'Gaslighting' is the Word of the Year, But the Concept is Far From New for Black People

Photo:  fizkes (Shutterstock)
Photo: fizkes (Shutterstock)

‘Gaslighting’ is Merriam-Webster’s 2022 Word of the Year, but it is the word of a lifetime for Black people. White people are just now consistently using the word. But if we look throughout history, Black people have truly felt the impact of gaslighting for decades.

According to Merriam-Webster, the definition of ‘gaslighting’ is, “psychological manipulation of a person usually over an extended period of time that causes the victim to question the validity of their own thoughts, perception of reality, or memories and typically leads to confusion, loss of confidence and self-esteem, uncertainty of one’s emotional or mental stability, and a dependency on the perpetrator.”

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Merriam-Webster explains they chose the word because its use has increased as a result of the post-Trump era, and maybe even as a result of his 2024 presidential campaign announcement. His use of the phrase “Fake News” is an example of his dangerous gaslighting tactics. Now that America is gearing up to hear the empty promises and lies from Trump, people can pinpoint a specific word to identify the actions of politicians and other powerful figures.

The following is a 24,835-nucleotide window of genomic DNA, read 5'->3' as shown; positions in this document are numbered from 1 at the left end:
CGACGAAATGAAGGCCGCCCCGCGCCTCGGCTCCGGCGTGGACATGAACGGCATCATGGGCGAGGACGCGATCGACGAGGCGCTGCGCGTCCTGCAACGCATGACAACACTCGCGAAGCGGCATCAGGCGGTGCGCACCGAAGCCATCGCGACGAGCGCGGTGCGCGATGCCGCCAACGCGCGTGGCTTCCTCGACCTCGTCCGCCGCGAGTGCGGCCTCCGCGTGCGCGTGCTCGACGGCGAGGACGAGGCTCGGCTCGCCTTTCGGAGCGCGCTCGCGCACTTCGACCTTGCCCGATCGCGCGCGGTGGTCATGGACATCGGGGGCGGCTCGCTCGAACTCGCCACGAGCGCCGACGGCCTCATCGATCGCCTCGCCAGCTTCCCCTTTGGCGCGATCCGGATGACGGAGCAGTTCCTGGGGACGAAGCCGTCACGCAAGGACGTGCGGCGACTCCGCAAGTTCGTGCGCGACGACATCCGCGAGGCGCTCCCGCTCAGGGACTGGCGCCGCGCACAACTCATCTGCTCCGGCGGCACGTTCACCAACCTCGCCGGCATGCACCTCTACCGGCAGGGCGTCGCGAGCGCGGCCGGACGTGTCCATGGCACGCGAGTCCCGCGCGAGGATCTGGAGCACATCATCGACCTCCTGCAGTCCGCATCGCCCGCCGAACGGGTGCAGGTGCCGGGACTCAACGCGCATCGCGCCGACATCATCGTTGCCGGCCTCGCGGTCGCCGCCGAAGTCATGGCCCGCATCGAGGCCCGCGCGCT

However, the Black community’s experience with gaslighting goes all the way back to slavery. Slaves were gaslit in tragic conditions to think what they were going through wasn’t as bad as it was, and forced to suppress their anger, sadness, and pain. They were gaslit into thinking that they were inferior to white people and that what was happening to them was meant to be.

Black women have historically been gaslit into thinking their pain isn’t real or not unbearable enough to treat in childbirth, while other Black folks across the country are gaslit by law enforcement, workplaces, and educational settings.

For centuries Black people have been conditioned by institutions to believe that what they are experiencing isn’t all that bad. This has caused the lives of Black people to be neglected because of fear that they won’t be heard, taken seriously, or helped. Now that Merriam-Webster has chosen this word and white people have helped increase its popularity, will Black people be able to use it and have their experiences accepted too?

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